It’s May 28, and I would like to wish you a happy “Right Down the Middle Day”.
“What is Right Down the Middle Day,” you ask? It’s a day of perspective. It’s a day to reflect. And it’s a day to celebrate.
Let me explain:
Many years ago, something wonderful happened to me on May 28.
Two years after that, something terrible happened to me on May 28, and two years after that, something even more terrible happened to me on May 28.
May 28 sucked.
It became a day of dread; a day that once had been very special, but then turned bad. Bad memories, bad feelings – sad associations and very real reasons to cry.
One year, as May 28 approached, I decided that I didn’t want that day to happen. I wanted to miss that day. And I realized the only way to do that was to reframe that day and make it whatever I wanted to make it.
So, May 28, 1999, I had a party. We invited all of my closest friends, some who weren’t close at all, and some who really shouldn’t have been invited (I would like to be sorry, but I’m not). And I celebrated. We called it “Right Down the Middle Day.”
Why did we call it that? The person at the root of my May 28 troubles had a saying, and it wasn’t a pretty one. He used to say, “He can kiss my ass. Not on the left, side, not on the right side, but right down the middle.”
It’s not a nice saying. In fact, it still kind of icks me out. But annually, for almost two decades now, on May 28, I have celebrated Right Down the Middle Day – in public and in private.
Over the years, this day has changed (ah, what hasn’t?). It’s no longer about the person who caused me that grief – I have forgiven those old matters.
Now, May 28 is about perspective. It’s about celebrating what “is” and letting go of what was. It’s about letting go of preconceived notions of what “should be” and what I should be like, and what I am meant to be and meant to do, and who should like me, and who should think I am special.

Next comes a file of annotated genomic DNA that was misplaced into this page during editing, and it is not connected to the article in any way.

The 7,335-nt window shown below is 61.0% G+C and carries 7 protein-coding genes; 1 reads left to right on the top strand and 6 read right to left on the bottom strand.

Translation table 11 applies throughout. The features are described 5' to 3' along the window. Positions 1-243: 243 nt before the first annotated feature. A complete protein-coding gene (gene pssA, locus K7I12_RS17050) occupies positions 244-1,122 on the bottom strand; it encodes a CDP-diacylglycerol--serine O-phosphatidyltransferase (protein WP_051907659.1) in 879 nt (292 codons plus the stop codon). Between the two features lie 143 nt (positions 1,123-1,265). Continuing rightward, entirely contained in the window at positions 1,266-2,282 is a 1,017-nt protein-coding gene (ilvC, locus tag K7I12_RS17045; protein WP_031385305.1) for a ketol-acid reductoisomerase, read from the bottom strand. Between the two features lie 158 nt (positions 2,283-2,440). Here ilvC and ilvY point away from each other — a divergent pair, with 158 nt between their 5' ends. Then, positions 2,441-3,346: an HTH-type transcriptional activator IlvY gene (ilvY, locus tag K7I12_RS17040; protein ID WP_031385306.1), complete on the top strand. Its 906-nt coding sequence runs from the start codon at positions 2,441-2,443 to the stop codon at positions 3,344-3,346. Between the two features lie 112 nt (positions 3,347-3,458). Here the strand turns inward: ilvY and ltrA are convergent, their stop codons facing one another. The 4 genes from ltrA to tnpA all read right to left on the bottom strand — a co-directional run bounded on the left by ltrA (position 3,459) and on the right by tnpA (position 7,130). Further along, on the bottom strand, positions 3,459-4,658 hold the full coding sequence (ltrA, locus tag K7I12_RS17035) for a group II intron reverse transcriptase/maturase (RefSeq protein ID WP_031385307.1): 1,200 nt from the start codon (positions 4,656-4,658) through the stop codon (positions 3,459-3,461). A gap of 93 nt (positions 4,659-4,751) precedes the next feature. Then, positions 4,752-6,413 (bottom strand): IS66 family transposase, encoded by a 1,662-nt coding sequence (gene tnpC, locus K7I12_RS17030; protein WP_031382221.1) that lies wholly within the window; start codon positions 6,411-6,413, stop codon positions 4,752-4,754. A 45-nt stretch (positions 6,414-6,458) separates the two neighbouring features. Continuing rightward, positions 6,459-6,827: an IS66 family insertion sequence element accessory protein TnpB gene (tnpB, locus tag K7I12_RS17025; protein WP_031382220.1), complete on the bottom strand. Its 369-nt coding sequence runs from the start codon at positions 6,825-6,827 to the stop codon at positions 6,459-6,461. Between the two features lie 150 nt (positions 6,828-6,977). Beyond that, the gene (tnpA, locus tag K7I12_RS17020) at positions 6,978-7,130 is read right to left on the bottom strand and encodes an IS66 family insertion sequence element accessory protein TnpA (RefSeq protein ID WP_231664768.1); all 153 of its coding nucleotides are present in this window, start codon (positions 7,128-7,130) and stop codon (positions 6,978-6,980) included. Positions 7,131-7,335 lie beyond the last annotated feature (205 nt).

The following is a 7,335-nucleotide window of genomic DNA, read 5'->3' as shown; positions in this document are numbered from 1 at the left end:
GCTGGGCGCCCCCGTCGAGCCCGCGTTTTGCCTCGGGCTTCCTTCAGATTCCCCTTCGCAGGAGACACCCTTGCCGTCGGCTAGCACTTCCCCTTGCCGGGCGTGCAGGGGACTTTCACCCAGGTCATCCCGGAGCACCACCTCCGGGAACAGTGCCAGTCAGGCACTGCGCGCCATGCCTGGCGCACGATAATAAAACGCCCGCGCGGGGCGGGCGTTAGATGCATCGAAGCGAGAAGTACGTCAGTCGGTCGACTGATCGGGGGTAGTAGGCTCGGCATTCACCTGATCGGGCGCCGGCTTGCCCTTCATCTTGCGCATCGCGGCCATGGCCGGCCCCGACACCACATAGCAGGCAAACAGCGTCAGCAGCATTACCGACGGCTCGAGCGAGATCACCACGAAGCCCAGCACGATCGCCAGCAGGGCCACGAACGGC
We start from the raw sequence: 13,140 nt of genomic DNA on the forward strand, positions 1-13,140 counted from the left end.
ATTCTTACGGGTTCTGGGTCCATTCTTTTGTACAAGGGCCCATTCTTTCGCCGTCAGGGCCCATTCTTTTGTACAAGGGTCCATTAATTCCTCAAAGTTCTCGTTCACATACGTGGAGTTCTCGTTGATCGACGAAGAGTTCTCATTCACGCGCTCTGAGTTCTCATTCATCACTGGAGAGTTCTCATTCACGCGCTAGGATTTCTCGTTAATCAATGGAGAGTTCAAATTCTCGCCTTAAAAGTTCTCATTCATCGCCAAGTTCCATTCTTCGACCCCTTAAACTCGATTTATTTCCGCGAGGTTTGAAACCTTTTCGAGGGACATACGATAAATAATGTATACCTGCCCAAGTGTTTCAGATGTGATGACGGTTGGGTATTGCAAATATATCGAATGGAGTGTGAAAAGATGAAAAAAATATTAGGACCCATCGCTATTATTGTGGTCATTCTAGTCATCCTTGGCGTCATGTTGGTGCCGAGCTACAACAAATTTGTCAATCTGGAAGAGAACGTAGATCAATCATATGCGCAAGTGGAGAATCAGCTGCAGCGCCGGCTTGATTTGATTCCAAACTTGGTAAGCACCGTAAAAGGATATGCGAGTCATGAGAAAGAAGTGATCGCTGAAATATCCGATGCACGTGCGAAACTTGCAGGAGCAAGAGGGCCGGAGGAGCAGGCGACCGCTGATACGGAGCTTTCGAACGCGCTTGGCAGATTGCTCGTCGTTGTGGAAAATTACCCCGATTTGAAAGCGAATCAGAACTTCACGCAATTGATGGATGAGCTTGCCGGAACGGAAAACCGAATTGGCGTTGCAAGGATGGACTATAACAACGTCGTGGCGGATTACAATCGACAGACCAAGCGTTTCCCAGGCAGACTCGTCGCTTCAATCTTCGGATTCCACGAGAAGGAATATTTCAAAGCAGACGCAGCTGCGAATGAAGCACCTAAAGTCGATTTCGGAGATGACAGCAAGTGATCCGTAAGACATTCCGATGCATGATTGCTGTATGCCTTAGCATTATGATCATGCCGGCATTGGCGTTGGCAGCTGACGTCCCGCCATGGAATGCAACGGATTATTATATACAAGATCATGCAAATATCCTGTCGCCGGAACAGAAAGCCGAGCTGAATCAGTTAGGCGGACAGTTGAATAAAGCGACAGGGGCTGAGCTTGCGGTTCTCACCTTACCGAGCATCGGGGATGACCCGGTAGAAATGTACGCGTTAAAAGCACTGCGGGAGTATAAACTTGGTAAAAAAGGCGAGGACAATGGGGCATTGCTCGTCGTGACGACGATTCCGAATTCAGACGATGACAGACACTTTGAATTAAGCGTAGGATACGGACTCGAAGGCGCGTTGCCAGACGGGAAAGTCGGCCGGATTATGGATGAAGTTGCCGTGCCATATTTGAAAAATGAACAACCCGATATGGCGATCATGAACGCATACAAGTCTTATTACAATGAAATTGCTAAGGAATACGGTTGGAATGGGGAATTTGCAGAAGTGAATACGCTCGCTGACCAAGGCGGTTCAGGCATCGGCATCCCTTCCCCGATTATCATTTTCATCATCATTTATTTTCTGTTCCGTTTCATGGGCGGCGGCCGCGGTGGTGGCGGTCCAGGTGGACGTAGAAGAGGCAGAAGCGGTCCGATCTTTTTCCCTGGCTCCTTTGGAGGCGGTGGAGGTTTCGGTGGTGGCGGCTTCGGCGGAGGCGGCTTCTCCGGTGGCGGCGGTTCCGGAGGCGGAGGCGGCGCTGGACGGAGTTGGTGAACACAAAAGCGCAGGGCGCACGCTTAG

It’s a day I do whatever I want, with whomever I want. Period.
And I do it with a firm grip on the fact that all of it – all of it – is transient. What happened on May 28 almost two decades ago shook my world. But the pain and the hurt was temporary. And it led to good, in the end. I am pleased with where I am now, and where I am heading.
My usual routine now, when approaching May 28, is first to stop and think: What actually matters? What will matter tomorrow? Who matters, now? Will it really matter at all?
So each year, I celebrate this day, and I call it Right Down the Middle Day. It’s not directed at people (please don’t think I’m telling you to leave me alone, or kiss my ass) but it is directed at all the world’s negativity, pressure, pull, and push. It can can all kiss my ass, because today, for this one day, I am going to keep a firm grip on the reality of: What. Actually. Matters.
Some years, I have celebrated this day by staying home alone and weeping. Some years, I have partied. I have spent “more money than I should” on some of those days, some years I have had rock-your-world sex. I have gone fishing; I have spent it alone; I have spent it with dear, dear friends; and some years I have spent it getting lost in a crowd of strangers. I have celebrated it secretly (not telling anyone) and I have celebrated it out loud (telling everyone I come across). Some years, I spend it meeting my responsibilities and obligations, because damn it, THAT is what I want to do on THAT day.
And really, that’s what May 28 is about. Shaking off all of the expectations, the feelings of inadequacy, the bullshit of the world. May 28 is about understanding how a good future is shaped from events of the past, and embracing it.
It’s May 28, and everything “icky” can kiss my ass. Not on the left side, not on the right side. But right down the middle.